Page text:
Exhuming an Ancient Game From a Government Warehouse

Exhuming an Ancient Game From a Government Warehouse
Exhuming an Ancient Game From a Government Warehouse

Many readers will be familiar with the final scene of Raiders Of The Lost Ark, in which the Ark of the Covenant, having been retrieved by Indiana Jones, is placed in a crate and wheeled off to be lost in the seemingly infinite depths of a dusty Government warehouse. Who knows what treasures lurk in such fabled taxpayer-funded repositories, and as if to prove their vast potential, [Arthur O’Dwyer] relates a tale of digital archaeology in which the entire source code of a game thought long-lost was regurgitated with the help of a civil servant.

The game in question is Castlequest, which he had played in the 1980s on the now-defunct GEnie online service. One of very few online references to it came via an entry in the copyright catalog of the US Copyright Office, where copyright holders can choose to register their works. Eventually after some detective work and a conversation with one of the game’s authors, he received copies of the entry. But instead of the expected summary, he was pleasantly surprised to find the full Fortran code of the game. The snag was that it came as a PDF scan of printed pages rather than as code itself, so there followed a tedious process of transcription before it could be published in a GitHub repository and eventually made compilable. The code remains copyrighted as an important part of its story, but should you be interested you can transport yourself back four decades and try your luck at text adventuring.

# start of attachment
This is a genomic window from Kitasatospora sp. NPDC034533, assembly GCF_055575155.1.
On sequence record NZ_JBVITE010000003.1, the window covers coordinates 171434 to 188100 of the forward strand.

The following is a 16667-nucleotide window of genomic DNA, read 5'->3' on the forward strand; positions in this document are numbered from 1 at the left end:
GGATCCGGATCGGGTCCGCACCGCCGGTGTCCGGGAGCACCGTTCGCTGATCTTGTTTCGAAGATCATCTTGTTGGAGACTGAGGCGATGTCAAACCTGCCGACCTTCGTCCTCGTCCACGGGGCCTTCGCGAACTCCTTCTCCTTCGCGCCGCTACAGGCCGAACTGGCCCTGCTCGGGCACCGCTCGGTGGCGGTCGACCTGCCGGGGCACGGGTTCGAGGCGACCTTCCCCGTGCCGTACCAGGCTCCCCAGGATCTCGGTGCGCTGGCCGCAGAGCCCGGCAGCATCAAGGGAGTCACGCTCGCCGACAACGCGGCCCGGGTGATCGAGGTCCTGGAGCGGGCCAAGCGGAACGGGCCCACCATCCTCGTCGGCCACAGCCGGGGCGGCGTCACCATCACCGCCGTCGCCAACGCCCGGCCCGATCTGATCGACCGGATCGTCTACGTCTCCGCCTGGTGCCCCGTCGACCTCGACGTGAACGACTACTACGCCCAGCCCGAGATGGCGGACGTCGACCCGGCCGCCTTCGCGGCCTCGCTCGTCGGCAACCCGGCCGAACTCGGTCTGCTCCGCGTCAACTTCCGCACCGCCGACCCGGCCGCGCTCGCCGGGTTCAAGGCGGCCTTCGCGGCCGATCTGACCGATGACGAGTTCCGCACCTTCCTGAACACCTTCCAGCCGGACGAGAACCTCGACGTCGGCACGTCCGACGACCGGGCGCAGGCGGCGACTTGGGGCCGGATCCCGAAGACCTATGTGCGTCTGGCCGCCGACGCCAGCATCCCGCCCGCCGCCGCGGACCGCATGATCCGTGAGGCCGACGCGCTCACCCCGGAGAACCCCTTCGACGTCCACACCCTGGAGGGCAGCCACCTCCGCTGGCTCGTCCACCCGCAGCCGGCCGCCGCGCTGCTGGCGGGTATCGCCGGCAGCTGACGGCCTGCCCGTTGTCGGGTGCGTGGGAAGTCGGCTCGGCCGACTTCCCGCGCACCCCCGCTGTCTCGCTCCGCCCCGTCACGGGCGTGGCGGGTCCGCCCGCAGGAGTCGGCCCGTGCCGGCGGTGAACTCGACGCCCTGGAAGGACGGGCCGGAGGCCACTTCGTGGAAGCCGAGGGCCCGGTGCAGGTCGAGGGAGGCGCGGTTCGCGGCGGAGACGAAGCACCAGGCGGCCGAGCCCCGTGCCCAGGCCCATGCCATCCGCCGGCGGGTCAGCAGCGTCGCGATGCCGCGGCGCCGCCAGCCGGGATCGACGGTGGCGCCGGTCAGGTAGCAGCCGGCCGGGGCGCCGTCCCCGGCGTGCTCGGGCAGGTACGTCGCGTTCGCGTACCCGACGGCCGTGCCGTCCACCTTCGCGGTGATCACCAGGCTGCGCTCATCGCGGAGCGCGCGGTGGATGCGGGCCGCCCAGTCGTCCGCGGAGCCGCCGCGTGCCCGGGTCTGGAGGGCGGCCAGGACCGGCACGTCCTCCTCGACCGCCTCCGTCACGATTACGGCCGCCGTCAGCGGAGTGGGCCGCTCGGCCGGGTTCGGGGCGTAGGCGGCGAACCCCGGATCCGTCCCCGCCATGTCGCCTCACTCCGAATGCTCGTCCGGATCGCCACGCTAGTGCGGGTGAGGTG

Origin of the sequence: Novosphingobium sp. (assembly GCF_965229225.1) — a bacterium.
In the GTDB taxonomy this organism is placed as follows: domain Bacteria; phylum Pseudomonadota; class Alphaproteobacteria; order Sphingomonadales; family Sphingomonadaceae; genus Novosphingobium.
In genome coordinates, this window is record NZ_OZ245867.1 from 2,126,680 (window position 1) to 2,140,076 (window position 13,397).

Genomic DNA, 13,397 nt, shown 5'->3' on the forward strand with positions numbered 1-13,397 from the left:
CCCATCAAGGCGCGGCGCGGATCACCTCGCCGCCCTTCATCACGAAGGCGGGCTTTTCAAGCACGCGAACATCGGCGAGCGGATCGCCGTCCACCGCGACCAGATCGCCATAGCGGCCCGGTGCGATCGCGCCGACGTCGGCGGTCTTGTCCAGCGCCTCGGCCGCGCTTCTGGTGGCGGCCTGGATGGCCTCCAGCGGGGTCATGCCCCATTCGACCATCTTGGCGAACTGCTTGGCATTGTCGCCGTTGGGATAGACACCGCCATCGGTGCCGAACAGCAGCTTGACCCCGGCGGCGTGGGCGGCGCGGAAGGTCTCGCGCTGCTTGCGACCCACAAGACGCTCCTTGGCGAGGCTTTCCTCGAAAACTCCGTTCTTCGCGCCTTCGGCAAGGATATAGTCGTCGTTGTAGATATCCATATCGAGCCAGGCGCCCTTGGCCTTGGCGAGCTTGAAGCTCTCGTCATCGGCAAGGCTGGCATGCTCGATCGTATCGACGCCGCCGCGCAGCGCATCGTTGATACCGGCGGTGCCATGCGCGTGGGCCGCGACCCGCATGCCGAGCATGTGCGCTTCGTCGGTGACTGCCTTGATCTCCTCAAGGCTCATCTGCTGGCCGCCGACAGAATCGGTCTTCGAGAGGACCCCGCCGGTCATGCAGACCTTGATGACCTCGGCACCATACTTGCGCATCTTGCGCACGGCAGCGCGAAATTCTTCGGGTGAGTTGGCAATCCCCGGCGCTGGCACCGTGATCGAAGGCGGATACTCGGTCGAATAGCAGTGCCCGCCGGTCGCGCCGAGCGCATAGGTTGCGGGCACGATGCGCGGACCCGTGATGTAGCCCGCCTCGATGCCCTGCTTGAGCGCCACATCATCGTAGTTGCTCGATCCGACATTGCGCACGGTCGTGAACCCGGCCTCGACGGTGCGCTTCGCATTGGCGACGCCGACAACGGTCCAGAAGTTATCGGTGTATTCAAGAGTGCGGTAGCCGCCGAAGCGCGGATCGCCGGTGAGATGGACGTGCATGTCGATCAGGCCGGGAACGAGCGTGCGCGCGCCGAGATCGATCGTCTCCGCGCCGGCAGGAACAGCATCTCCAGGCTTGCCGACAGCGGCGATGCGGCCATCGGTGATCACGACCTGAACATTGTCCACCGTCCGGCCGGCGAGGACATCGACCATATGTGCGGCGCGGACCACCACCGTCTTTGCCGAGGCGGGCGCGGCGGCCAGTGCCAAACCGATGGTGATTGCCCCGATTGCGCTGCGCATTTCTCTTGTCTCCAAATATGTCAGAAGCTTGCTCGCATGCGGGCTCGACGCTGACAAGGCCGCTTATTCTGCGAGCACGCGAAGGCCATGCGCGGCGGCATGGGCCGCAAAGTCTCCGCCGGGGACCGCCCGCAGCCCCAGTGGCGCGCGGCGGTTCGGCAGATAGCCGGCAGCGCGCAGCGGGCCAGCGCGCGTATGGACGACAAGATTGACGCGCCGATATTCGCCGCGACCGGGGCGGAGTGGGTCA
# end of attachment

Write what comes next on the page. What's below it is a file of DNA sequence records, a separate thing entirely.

Maybe there’s more to be found in those dusty copyright warehouses, and searching for it has to be more pleasant than digging up landfills.